See also Chapter 3.1 of Smashing Physics.
So, the LHC breaks new ground again. Not just in fundamental physics and accelerator technology, but in doing science live in public, or at least so it feels.
We had hoped for collisions for breakfast but it didn’t work out that way. The false starts reminded me of frustrating night-shifts on the ZEUS experiment in Hamburg where I did my PhD. They aren’t unusual on a new collider, but given the major accident in 2008, plus the huge public interest, it was a very nervous morning.
I guess this is how space scientists feel when launch delays happen in mid countdown. Injecting and ramping the beam energy feels like the initiation of a countdown sequence and we had to go through it three times before we finally launched the high energy physics programme of the LHC. For lunchtime. Good enough. Fantastic, in fact.
I was in London, not CERN, and seeing how crowded the ATLAS control room looked, that was a good choice.
In truth, while maybe up to 100 people really have something vital to do in the early running of the ATLAS detector at any one time, there are 2500 people on the collaboration contributing skills ranging from software, electronic and mechanical engineering to theoretical physics. Trying to cram everyone into the control room for the first events would be impossible and unhelpful. Good job CERN invented the web, so there was the live feed, results available instantaneously, and of course emails and phone calls from colleagues on the ground.
What was achieved was, as planned, the storage and acceleration of hair-thin proton beams in the LHC, bringing them up to an energy three-and-a-half time higher than the previous record and then making them collide head on. And then record the results.This is only half the eventual LHC energy, but more than enough to break into the territory of unknown physics. We now plan to do this routinely for about a year, collecting enough data to let us thoroughly explore the landscape we now have access to. Then we will pause, upgrade, and double the energy again.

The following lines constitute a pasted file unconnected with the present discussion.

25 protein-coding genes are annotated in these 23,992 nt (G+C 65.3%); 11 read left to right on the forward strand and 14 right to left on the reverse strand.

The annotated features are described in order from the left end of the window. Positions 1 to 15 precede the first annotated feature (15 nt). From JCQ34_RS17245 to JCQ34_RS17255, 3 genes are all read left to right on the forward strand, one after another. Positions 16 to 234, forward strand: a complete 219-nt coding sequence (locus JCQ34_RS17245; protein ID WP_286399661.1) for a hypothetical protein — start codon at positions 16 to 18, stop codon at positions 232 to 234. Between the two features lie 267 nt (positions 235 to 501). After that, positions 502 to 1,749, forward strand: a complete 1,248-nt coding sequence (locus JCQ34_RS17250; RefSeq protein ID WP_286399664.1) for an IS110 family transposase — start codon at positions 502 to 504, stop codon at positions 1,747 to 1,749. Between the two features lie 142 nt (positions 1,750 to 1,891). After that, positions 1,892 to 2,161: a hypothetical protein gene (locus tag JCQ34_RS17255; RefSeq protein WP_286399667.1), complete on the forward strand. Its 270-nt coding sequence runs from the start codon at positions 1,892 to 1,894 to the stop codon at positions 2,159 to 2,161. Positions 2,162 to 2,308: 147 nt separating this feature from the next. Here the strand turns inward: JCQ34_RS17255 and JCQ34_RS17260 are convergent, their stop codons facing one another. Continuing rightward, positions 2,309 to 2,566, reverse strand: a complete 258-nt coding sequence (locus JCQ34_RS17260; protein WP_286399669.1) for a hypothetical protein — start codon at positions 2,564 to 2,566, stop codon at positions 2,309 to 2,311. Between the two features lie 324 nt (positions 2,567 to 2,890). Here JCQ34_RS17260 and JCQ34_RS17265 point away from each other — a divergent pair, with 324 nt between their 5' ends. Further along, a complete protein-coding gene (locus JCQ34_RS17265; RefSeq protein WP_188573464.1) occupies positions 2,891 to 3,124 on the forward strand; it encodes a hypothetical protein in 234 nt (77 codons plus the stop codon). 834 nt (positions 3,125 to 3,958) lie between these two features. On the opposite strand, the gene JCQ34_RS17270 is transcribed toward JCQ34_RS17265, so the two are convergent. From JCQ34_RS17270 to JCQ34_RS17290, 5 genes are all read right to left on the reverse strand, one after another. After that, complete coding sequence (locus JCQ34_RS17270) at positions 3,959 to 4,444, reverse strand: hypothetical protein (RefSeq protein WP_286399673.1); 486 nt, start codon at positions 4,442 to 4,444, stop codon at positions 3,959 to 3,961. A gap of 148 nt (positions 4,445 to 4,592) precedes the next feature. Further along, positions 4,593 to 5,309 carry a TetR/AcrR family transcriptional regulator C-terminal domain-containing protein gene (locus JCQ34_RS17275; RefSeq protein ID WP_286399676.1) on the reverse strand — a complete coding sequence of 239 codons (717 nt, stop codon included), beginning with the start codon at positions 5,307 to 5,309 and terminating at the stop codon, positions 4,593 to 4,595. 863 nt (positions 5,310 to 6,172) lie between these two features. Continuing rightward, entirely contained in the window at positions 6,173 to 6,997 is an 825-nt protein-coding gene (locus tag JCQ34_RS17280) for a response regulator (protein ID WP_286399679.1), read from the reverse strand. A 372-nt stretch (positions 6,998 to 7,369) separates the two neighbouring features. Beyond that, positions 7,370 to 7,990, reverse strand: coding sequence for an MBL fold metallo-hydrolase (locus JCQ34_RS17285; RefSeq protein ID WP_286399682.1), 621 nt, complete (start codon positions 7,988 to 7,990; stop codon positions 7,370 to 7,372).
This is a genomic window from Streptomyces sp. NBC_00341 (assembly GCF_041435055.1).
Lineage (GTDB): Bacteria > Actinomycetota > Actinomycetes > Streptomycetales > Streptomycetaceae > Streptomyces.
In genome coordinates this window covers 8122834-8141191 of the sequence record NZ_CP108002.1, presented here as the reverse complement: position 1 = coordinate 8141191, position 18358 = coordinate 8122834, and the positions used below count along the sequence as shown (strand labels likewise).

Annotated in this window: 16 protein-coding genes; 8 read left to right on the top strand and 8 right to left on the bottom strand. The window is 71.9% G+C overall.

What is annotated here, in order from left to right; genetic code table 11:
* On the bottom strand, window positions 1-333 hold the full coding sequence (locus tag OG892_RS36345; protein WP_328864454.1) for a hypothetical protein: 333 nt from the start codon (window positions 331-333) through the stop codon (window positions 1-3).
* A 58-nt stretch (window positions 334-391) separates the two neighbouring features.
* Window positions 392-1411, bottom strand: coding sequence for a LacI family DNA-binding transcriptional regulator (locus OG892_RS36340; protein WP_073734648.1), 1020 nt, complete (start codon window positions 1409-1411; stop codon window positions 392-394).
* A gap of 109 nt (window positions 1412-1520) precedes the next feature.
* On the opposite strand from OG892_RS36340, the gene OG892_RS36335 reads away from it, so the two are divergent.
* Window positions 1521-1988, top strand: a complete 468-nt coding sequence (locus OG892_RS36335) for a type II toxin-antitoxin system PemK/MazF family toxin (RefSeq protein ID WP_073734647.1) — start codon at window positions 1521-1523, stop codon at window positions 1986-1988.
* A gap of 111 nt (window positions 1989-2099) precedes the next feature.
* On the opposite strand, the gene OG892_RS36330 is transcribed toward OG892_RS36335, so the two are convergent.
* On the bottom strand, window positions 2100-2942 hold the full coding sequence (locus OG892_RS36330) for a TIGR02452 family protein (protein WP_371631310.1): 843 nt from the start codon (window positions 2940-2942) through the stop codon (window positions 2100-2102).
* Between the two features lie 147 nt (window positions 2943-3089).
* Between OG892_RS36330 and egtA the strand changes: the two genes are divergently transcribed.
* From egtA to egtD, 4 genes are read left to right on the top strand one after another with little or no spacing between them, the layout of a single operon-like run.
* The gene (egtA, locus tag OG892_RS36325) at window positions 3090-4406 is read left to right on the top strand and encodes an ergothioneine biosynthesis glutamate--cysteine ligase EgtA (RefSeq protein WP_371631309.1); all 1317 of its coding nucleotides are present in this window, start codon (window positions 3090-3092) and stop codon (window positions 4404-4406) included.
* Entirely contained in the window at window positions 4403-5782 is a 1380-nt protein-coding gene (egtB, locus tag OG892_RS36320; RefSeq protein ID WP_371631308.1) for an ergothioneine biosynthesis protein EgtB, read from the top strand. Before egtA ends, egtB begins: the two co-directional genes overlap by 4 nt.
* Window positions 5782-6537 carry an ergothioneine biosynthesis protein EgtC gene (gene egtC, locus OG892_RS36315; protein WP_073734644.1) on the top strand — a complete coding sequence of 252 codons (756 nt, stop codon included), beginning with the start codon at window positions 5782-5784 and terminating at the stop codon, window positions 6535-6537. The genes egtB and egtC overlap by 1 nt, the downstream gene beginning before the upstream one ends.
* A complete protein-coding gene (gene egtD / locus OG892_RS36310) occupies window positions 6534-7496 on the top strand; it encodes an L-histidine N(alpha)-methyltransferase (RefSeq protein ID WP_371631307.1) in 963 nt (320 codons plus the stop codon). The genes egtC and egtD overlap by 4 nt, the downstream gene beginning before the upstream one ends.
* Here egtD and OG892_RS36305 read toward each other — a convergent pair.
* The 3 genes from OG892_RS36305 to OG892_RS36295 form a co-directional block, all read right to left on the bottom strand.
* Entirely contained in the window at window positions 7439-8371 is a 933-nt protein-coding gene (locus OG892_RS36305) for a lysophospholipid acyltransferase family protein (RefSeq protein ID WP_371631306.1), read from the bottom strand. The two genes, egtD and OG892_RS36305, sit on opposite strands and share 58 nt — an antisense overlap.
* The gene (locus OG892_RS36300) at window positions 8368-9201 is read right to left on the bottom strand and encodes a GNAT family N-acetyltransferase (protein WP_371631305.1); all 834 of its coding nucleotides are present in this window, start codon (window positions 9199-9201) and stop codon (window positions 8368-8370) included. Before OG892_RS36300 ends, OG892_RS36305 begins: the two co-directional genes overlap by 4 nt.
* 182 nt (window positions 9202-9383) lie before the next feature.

I seemed to spend much of the day on radio and TV, including ITN, BBC and Channel 4 news. After the nerves of watching the LHC operators coax the beams into collision, and hoping ATLAS would record the collisions well, being interviewed on live TV was (almost) a breeze.
I really hope that having a science story like the LHC develop in public over a few years helps people get a clearer view of scientists, and of the erratic but real process of science, that perhaps makes it easier to understand the context of some of the headlines on the science behind more immediate and controversial issues like health or climate. We shall see.
We aren’t going to find the Higgs boson, or understand whether that is how particles acquire mass, tomorrow. The first thing I will be doing is trying to understand and measure the “jets” formed from quarks and gluons smashed out of the protons. If there are new particles or forces at these high energies, they may show up in the jets, and in particular we have a plan to use the internal structure of jets to search for the Higgs.
Hopefully we will have some preliminary, simple results for the big conference in July, but in any case it will be a long haul – several years, lots of hard, often tedious, work – before we have the final word. The LHC will be producing new physics for at least a decade.
It is worth pointing out that the LHC programme, and the success of CERN, absolutely depends on the UK, as well as on our major European partners. The big role played by UK scientists and industry is the result of far-sighted and consistent investment from successive governments, both Labour and Conservative. If we want more world-leading big science projects in future, such vision needs to be maintained through good and bad economic times.
It won’t remain on the main new bulletins all the time of course, but we are going to stay interested in the LHC for a long long time, and I hope some of that interest continues to be shared by the people who pay the bills. Stay with us as we explore the Tera-electron-volt universe – lots of us will be only too keen to tell you what’s going on.